BRIDGWATER NEWS: Visitor attraction plans for £100m tidal barrier

BRIDGWATER NEWS: Visitor attraction plans for £100m tidal barrier

A £100M tidal barrier to protect Bridgwater from flooding could also become a visitor attraction.

The Somerset Rivers Authority is working with Sedgemoor District Council and the Environment Agency (EA) to create a tidal barrier across the River Parrett by 2024.

As part of this, the council is negotiating the purchase of a vacant plot of land at the town’s Express Park, which lies between the river and the A38 Bristol Road.

Doug Bamsey, Sedgemoor council’s strategic director, said: “This land could accommodate supporting offices and a stores building, as well as potentially a future visitors’ facility.

Mr Bamsey did not provide any ball-park figure for the cost of such a facility.

The land will be purchased using money within the overall barrier project fund – meaning that there will be no additional cost to Sedgemoor taxpayers.

An update on the barrier came before a full council meeting in Bridgwater on Wednesday afternoon (July 25, 2018).

An outline business case for building the barrier – including a breakdown of the lifetime costs of the project – will be presented to the EA in September.

Formal planning applications for the barrier and related downstream defence improvements are expected to come forward in the summer of 2019, with a view to starting construction by 2022.

Mr Bamsey added: “The location of the barrier, the design and the extent of the downstream improvements to flood defences have now been broadly finalised.”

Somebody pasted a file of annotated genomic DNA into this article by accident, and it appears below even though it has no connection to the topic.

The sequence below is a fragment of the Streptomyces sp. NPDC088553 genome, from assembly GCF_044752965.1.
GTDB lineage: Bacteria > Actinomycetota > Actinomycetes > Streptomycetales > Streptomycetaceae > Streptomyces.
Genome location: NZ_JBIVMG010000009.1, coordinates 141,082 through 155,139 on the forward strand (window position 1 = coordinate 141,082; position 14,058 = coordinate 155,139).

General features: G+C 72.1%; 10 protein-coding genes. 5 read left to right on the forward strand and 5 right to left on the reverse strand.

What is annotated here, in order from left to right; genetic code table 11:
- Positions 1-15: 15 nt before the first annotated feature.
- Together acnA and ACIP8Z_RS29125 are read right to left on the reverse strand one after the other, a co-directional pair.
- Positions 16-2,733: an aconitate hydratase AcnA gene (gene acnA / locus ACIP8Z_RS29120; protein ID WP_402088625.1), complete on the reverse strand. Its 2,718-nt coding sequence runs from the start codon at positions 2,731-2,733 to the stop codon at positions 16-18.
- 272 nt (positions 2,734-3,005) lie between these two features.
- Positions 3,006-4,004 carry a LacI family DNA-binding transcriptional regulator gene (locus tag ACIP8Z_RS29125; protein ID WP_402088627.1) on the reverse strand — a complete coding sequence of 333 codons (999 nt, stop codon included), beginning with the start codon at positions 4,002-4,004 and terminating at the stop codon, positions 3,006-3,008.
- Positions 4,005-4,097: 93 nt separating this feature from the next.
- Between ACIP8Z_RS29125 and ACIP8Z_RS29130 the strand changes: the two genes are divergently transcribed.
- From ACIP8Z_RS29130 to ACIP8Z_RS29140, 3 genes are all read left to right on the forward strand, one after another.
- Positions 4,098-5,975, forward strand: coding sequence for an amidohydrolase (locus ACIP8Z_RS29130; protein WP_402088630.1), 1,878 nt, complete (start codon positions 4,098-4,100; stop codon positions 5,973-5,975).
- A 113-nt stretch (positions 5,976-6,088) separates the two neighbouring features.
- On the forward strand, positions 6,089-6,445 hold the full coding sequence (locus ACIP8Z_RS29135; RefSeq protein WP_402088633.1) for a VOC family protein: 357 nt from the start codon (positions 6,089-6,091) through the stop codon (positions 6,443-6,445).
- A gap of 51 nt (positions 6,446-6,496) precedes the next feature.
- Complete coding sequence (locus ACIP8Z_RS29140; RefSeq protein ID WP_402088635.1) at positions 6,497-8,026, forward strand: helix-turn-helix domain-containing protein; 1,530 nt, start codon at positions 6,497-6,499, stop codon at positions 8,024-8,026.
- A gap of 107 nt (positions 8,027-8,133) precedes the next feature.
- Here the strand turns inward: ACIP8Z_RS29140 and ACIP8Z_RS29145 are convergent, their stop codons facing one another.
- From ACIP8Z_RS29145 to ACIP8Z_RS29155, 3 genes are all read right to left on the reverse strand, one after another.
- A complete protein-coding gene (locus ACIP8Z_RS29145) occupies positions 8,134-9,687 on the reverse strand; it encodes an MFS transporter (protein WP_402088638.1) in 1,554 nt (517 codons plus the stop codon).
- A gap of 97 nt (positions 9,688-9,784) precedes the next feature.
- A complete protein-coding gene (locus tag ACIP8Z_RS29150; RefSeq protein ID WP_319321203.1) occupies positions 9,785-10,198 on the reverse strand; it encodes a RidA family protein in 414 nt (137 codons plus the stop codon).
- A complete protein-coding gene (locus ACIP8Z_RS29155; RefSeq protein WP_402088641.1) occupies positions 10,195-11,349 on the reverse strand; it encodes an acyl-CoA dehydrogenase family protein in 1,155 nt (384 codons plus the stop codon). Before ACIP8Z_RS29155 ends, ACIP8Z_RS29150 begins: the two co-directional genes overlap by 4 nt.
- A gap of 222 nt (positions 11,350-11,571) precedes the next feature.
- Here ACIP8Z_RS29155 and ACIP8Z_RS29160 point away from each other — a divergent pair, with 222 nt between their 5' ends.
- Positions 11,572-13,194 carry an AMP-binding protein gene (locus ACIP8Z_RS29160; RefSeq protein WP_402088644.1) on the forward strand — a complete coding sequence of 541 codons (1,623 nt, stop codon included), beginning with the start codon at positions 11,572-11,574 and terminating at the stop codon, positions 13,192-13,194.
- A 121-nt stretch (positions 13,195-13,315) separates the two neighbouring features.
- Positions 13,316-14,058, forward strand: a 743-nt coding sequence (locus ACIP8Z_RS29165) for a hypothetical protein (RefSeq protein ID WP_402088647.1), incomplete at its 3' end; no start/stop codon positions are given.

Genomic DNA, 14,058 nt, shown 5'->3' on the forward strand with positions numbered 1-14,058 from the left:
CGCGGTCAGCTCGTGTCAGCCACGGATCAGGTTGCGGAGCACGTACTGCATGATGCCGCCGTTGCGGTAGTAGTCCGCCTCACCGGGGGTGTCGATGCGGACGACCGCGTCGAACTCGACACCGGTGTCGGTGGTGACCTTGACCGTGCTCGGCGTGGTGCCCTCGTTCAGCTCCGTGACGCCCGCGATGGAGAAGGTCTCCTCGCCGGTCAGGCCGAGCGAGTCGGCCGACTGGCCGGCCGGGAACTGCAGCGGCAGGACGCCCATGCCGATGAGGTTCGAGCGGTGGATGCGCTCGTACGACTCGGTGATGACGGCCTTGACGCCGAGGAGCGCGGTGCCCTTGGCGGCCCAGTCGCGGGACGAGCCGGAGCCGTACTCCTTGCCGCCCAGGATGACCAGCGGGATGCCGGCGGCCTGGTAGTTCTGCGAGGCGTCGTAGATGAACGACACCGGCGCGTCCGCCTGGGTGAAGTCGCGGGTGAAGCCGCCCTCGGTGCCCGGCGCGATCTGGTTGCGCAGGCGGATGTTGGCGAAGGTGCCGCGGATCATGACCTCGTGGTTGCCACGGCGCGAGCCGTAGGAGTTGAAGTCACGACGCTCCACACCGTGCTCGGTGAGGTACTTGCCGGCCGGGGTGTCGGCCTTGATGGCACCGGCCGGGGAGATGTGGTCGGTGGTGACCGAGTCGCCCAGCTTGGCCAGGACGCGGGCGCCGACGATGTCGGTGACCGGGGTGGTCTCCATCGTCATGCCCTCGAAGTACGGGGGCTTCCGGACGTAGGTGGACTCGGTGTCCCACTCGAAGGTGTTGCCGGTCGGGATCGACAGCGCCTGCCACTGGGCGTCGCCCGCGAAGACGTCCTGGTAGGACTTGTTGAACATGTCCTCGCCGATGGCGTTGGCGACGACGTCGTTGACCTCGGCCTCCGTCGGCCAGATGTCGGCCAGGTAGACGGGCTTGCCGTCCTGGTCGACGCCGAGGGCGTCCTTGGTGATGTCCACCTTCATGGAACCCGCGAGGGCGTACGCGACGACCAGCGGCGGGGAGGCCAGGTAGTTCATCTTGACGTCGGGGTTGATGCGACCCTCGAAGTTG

The barrier is planned to go between the Express Park and the village of Chilton Trinity, just to the north of Bridgwater.

It will consist of two vertical lift gates, each of which are 10m high by 15m wide, which will allow water to be stored and to flow downstream at a controlled rate.

Alongside the barrier itself, improvements will be made to existing flood defences and new ones will be created on the River Parrett flood plain.

The council has pledged to write a letter of support to the EA, confirming its intention to back the project and to “use all reasonable endeavours” to secure match funding.

Money towards the barrier has already been raised from developers, in the form of the community infrastructure levy (CIL) and a “flood tariff” which is levied on new development in Sedgemoor.

The council has also secured £2M from the Heart of the South West Local Enterprise Partnership (LEP), which will be used to cover the cost of preparing the business case and associated work.

When the barrier is completed, the EA estimates that 11,300 homes and 1,500 non-residential properties will be protected from flooding.

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